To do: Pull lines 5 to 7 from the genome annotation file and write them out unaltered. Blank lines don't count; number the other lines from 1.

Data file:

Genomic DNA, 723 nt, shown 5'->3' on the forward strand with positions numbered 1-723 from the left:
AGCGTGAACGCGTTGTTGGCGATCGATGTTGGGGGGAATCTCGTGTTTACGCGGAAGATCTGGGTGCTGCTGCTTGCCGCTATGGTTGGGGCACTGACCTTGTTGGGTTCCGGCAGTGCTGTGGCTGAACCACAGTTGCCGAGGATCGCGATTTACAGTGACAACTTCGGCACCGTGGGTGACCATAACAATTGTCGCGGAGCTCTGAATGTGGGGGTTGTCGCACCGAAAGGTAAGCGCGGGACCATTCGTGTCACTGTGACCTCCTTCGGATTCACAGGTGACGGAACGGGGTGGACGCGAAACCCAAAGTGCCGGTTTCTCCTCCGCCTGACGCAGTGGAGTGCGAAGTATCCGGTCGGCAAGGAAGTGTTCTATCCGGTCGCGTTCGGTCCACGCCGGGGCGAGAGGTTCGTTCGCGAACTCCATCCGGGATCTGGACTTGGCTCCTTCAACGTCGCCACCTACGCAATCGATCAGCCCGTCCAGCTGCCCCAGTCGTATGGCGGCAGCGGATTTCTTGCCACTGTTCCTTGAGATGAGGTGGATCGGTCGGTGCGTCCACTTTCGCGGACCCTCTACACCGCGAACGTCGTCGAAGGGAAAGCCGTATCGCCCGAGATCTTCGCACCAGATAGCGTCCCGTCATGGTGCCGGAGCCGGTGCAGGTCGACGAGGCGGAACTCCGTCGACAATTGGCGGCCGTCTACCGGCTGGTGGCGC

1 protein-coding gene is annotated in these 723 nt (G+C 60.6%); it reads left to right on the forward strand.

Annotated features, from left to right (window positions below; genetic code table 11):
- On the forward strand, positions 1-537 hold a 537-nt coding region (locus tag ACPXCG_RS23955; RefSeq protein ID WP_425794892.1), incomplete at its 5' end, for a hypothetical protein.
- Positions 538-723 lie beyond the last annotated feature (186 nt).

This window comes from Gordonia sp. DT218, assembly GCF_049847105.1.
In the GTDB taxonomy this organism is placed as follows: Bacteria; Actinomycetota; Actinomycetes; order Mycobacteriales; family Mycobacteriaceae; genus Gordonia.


- On the forward strand, positions 1-537 hold a 537-nt coding region (locus tag ACPXCG_RS23955; RefSeq protein ID WP_425794892.1), incomplete at its 5' end, for a hypothetical protein.
- Positions 538-723 lie beyond the last annotated feature (186 nt).

This window comes from Gordonia sp. DT218, assembly GCF_049847105.1.